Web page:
Movie Review: “The Woman in the Window”

The Woman in the Window was a film I did not know a lot about. Sometimes though, that is the best way to enjoy a film, right? Go in blind and make that leap of faith, and the reward will be sweeter if it pays off. The little I did know about the film was enough to catch my attention. The film stars Amy Adams, who I enjoy, and other familiar names. Gary Oldman is involved, as is Julianne MooreJennifer Jason Leigh, and Bryan Tyree Henry. The film was directed by Joe Wright, who likely wishes I knew him from the critically acclaimed film Darkest Hour. Instead, I know him from that awkward Peter Pan film where Hugh Jackman covered Nirvana. The screenplay was written by Tracy Letts and is based on the novel of the same name by A. J. Finn.

The film was originally scheduled to be released theatrically in October 2019, but was shelved after poor test screenings. The theatrical release was canceled in May of last year on-account of the COVID-19 pandemic. All of this brings us to the present, with The Woman in the Window released on Netflix a year later. The film appears to have been a success for Netflix, but I have no way of knowing for certain. I mean, it was number one film at 3am when I watched it, if that amounts to anything at all. The metrics of a film’s success have blurred since Covid-19, and I don’t see it straightening out anytime soon.

What’s The Woman in the Window about? Basically, Amy Adams’ character Anna Fox is a psychologist whose hit hard times. She is separated from her husband and has begun suffering from agoraphobia. As a consequence, she has begun paying close attention to her neighbors. She knows things about them, their names, their routines, etc. All’s well until it isn’t. She befriends a young boy and his mother, and is shocked to see a crime committed against them.

As the film progressed, I felt like I had a firmer grasp on what it had in mind. The concept is an oldie, but goodie, and one I am usually interested in. Similar to Alfred Hitchcock‘s Rear Window, or the more-modern Disturbia, the idea of being witness to your neighbor’s nefarious deed is fun cinema. The Woman in the Window, on the other hand, is, perhaps, weightier than them, at least in intent. The film wants to tackle grief and mental illness, and yet, still have its cake and eat it too.

This isn’t all bad, and genuinely, it has its moments to it. Everyone else is par for the course and serviceable, but this is Amy Adams’ film, through and through. She plays a withered woman, downtrodden and defeated, whose state-of-mind is under attack. For all intents and purposes, Amy Adams does her part and is game in her performance.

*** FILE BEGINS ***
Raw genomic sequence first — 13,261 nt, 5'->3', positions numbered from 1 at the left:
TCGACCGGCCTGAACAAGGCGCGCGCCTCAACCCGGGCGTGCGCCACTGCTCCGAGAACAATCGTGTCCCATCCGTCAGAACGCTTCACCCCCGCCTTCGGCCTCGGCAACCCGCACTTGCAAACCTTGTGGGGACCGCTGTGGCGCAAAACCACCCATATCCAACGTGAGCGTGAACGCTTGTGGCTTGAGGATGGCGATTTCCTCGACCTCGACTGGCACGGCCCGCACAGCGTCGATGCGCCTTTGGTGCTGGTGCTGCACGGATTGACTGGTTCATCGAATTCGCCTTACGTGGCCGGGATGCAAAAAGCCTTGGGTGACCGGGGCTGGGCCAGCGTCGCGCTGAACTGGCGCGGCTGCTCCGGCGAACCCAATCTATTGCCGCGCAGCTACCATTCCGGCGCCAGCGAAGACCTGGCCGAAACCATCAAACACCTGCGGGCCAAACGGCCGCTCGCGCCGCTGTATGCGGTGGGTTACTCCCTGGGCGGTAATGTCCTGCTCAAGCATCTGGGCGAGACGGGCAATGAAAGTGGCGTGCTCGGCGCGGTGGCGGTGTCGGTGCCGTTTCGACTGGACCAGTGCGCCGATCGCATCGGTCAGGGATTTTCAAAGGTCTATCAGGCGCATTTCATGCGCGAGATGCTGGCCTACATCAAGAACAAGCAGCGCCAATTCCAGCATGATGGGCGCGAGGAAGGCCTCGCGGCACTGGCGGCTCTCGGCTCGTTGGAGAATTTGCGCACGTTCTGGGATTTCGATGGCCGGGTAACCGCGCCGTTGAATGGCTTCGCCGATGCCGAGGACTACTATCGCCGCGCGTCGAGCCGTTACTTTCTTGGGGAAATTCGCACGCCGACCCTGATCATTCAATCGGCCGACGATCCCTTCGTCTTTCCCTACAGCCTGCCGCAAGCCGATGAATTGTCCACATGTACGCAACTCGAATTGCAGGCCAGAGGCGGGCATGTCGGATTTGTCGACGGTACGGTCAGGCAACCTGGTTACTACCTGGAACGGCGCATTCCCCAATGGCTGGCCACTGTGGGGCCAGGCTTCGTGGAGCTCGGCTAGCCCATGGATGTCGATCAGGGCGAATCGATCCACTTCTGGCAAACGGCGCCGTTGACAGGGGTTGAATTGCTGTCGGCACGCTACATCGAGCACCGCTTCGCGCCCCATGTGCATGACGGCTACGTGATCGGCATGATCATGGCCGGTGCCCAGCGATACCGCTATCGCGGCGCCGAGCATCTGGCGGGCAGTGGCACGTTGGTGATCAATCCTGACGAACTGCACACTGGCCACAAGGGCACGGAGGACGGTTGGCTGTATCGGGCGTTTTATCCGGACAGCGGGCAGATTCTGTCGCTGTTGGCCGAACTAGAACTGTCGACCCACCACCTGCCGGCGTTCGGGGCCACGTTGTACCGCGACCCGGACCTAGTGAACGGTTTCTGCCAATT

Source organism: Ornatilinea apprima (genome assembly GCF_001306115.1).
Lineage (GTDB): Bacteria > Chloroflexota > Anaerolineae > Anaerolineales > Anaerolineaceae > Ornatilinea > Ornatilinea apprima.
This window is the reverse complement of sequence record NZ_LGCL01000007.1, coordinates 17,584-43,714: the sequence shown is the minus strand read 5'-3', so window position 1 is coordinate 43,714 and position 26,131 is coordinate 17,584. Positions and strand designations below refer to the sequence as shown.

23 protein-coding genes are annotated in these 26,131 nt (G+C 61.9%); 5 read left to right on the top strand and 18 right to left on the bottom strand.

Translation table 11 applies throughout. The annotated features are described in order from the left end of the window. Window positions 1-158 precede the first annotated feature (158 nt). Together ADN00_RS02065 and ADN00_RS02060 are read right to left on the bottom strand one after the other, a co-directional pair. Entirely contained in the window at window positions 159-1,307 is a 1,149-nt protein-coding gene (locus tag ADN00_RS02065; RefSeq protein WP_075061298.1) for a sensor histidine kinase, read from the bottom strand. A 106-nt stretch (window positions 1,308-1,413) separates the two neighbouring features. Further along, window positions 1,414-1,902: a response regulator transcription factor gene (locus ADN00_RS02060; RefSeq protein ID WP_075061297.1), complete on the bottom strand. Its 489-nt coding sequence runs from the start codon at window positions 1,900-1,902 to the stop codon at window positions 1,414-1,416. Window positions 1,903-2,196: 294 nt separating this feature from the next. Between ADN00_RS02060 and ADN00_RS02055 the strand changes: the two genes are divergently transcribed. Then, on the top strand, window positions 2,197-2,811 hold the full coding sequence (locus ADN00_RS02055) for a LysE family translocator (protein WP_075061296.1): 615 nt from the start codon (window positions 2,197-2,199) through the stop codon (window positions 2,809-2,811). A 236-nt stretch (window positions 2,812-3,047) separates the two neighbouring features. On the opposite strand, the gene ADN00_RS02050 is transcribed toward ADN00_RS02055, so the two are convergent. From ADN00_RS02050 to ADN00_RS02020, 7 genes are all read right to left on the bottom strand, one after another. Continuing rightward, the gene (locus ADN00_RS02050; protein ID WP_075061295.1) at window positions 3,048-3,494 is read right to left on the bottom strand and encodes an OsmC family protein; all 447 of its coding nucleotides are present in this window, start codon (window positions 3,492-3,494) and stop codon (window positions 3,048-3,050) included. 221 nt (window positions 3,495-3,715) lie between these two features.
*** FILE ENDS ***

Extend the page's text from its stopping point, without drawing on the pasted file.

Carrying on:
One thing I did know about The Woman in the Window ahead of time was the negative critical reaction. I knew about it, but I did not necessarily buy into it. Any film dealing with mental illness in any way, shape, or form, has its work cut out for it. Individuals sometimes respond to films from an emotional standpoint, instead of in a more objective way. I don’t have a problem with that. We are not robots, after all. However, when we’re thinking with our heart, that’s when we’re at our most drastic. Instead, as it turns out, I was wrong about that.

This film is not horrid, by any means. This is not a “stab your eyes out” awful film. I complimented Amy Adams, but, now, I will also mention the cinematography by Bruno Delbonnel and score by Danny Elfman. I know I had at least an instance in this film where I thought to myself, “Why does everyone hate this film so much?” The Woman in the Window has a lot of talented, skillful individuals, both in front of the camera and behind it.

The answer comes in how much it asks of you. The storyline starts out as contrived. Then, soon after, it becomes very contrived. But, by the very end, it becomes outright absurd. Whether it be the smaller minute details, like a therapist’s breach of confidentiality, or Anna calling the police officers for a crime and them bringing the accused over to her house in the middle of the night. Or the larger, much larger suspension of disbelief the film asks of you with each twist and turn in throws in.

Part of you might be interested in seeing the film for yourself. I wouldn’t recommend it, personally. At the same time, however, unlike other critics and onlookers, I don’t have enough disdain for The Woman in the Window to actively try and dissuade you with anything other than shrugged shoulders.

 

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